Pages

Friday, July 20, 2018

The Miracle of the Church of the Prophet Elijah in Chernobyl


The only church in Chernobyl dedicated to the Old Testament Prophet Elijah is first mentioned by chronicles in the 16th century. Following the accident at the Chernobyl nuclear power station in April 1986 the church was closed. Services in it were resumed in 2001. The church contains the revered icons of “The Saviour of Chernobyl” and of St. Nicholas the Wonder-Worker.

In April 2011, on the 25th anniversary of the Chernobyl catastrophe, Patriarch Kirill of Moscow and All Russia visited Chernobyl. The head of the Russian Orthodox Church served a funeral service (panikhida) there for the repose of the accident victims. The Patriarch then noted that the containment and stoppage of the nuclear power station accident “became a great moral feat for thousands of people” and called upon the gathered people not to forget the Chernobyl disaster victims.

Tuesday, June 12, 2018

A 9th Century Saint and Patriarch of Constantinople Who Disputed the Book of Revelation


In traditional icons of Saint Nikephoros, Patriarch of Constantinople from 806 to 815 A.D., he holds a Gospel book, since a primary task of a Bishop is to teach his flock the teachings of Christ. However, in his Chronography, to which is appended a list of the canonical writings accepted as Holy Scripture, followed by a list of disputed, or antilegomena, texts and then apocryphal texts, there is one book that is not listed as a canonical book of the New Testament that is normally listed today, but is rather placed among the antilegomena - namely, the Book of Revelation. He does not say why he places the Book of Revelation among the antilegomena, but it is significant that a Patriarch of Constantinople and a Saint of the Church from the ninth century rejected the Book of Revelation as canonical Scripture, and placed it among other disputed books such as the Revelation of Peter, the Epistle of Barnabas and the Gospel of the Hebrews.

Friday, May 4, 2018

The Second Coming of Christ on Mount Athos


The beautiful and detailed icon above is titled "The Second Coming of Christ on the Holy Mountain" and was painted by Elder Panteleimon of Kavsokalyva.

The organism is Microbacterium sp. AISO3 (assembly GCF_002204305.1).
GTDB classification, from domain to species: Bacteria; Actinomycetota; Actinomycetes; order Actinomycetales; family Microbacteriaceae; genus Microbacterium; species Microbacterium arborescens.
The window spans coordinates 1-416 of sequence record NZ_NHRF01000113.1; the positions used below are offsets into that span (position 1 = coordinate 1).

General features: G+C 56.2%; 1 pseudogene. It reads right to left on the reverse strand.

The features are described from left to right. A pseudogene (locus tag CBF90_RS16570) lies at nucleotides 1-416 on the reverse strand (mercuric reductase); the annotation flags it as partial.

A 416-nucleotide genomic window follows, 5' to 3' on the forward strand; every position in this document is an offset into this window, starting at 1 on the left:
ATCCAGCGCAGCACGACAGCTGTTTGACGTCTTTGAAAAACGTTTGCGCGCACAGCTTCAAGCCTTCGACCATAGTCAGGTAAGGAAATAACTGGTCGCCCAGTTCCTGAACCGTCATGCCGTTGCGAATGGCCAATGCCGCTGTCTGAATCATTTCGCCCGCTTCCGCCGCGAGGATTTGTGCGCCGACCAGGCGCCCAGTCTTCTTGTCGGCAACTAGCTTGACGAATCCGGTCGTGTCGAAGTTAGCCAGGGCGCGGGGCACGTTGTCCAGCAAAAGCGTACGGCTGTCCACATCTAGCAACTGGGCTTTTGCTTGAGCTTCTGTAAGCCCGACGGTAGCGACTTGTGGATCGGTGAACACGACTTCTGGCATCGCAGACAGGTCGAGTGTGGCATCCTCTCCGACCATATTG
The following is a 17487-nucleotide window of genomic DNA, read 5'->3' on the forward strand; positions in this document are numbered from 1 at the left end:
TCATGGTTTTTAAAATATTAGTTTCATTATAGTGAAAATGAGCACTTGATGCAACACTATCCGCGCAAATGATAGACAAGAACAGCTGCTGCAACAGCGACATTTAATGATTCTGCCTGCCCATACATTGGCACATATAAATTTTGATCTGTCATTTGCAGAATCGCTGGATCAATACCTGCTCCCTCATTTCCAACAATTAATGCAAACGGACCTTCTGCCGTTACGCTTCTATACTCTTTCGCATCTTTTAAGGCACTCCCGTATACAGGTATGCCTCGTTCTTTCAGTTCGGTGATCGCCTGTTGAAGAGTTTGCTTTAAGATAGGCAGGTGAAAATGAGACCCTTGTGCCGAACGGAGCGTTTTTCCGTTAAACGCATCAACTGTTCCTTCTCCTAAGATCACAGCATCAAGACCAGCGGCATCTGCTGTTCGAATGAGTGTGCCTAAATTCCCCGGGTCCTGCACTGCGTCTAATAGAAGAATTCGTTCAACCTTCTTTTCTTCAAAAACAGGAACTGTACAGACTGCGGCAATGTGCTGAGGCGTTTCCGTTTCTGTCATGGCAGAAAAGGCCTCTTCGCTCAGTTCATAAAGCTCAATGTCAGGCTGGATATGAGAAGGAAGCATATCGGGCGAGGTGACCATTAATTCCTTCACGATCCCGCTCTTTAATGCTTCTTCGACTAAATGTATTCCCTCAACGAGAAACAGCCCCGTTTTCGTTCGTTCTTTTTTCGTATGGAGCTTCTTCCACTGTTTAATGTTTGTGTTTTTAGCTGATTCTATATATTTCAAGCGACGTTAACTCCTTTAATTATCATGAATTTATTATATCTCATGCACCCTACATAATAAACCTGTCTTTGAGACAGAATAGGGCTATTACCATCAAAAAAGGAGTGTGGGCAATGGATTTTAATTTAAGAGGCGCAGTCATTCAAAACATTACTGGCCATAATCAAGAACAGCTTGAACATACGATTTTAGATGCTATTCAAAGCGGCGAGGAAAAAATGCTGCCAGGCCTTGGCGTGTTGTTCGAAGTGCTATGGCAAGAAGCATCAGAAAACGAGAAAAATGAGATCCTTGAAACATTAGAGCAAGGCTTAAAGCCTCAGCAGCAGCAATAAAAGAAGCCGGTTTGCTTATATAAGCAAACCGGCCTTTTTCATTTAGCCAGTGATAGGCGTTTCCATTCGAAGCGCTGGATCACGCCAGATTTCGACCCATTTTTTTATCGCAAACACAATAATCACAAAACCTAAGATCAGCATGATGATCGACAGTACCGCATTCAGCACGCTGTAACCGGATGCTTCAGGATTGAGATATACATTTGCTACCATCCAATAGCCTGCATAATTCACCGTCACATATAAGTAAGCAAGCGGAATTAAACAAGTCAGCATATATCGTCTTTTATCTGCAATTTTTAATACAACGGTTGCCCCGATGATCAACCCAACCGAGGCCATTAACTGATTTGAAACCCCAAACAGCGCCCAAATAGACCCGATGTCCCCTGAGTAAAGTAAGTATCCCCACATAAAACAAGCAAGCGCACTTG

It depicts the future Judgement Day when the Lord will sit in judgment. Behind Him is Mount Athos, with the ladder of divine ascent leading to heaven, where the Theotokos stands on a cloud interceding. On the right and left of Christ are the resurrected monks brought to judgement, the righteous of whom stand at His right hand, having the Theotokos as their advocate. On the left hand is the lake of fire, prepared for the damned.

Tuesday, April 3, 2018

The Last Things and the Kingdom of God


By Fr. Maximos Moschos of Mount Athos

It is characteristic and remarkable that St. John the Baptist preached repentance because the Kingdom of God is coming (Mt. 3:2.). Our Lord also preached repentance and belief in the Gospel because the Kingdom of God is at hand; it has come (Mt. 4:l7; Mk. 1:15). Following the commission of Christ, the Disciples also preached repentance (Lk.6:12.) precisely because the Kingdom has come (Mt. 10:7). And at the end of his public ministry, Christ directed the Disciples to preach in His name repentance and forgiveness of sins (Lk.24:47). That is, the basic point of the preaching centered around the Kingdom of God, and all the details had to do with how this Kingdom could prevail. The Kingdom of God has no end (Lk. l:33); it will be given to all those who would observe its prerequisites (Mt. 21:43). One enters the Kingdom of God after a struggle (Mt.1 1:12) and it comes quietly into the heart of the believer (Lk.17:20-21). Some of the prerequisites for entrance into the Kingdom of God are: doing the will of God (Mt. 7:21), spiritual rebirth through faith and baptism (Jn. 3:3-8), humility (Mt.18:3), a child-like attitude (Mt.19:14), patience in persecution (Mt. 5:10), sacrifice of possessions (Mt. 13:44-46), a greater perfection than that of the Pharisees (Mt. 5:20), love for the needy brethren (Mt. 25: 34-36), and finally seeking after the Kingdom of God (Mt. 6:33). The Kingdom of God is also called eternal life, which is the blessed and thrice-happy life in Paradise near our heavenly Father, but which begins in part from here and now. It is noted here that certain words have a double meaning, a literal and a metaphorical meaning. There are those people who are bodily dead and those who are spiritually dead (Lk. 9:60). There is the physical death, but also the spiritual death, which is the result of sin and the carnal mind (1 Cor. 15:56; Rom.8:6). There is also the natural life, such as that of the animals, and the spiritual life that comes as an added gift of God (Jn. 5:40; 6:53). He who believes in the Lord and keeps His word will go from death to life and will never see spiritual death (Jn. 5:24; 8:5l). Our Lord is the Resurrection and the Life (Jn. 11:25). He gives the eternal life (Jn. 10: 28). His words are truth and life, and they guide us to eternal life (Jn. 6:68). The obedience to His will brings us to eternal life (Jn. 12:50). Also, He who receives Holy Communion, that is, eats and drinks Christ through the Holy Eucharist, has eternal life (Jn. 6:54). He who believes in Christ has eternal life, and he who does not believe has the wrath of God (Jn. 3:36). Eternal life is the knowledge of God, which we acquire through faith, virtue and experience of the divine blessings (Jn. 17:3).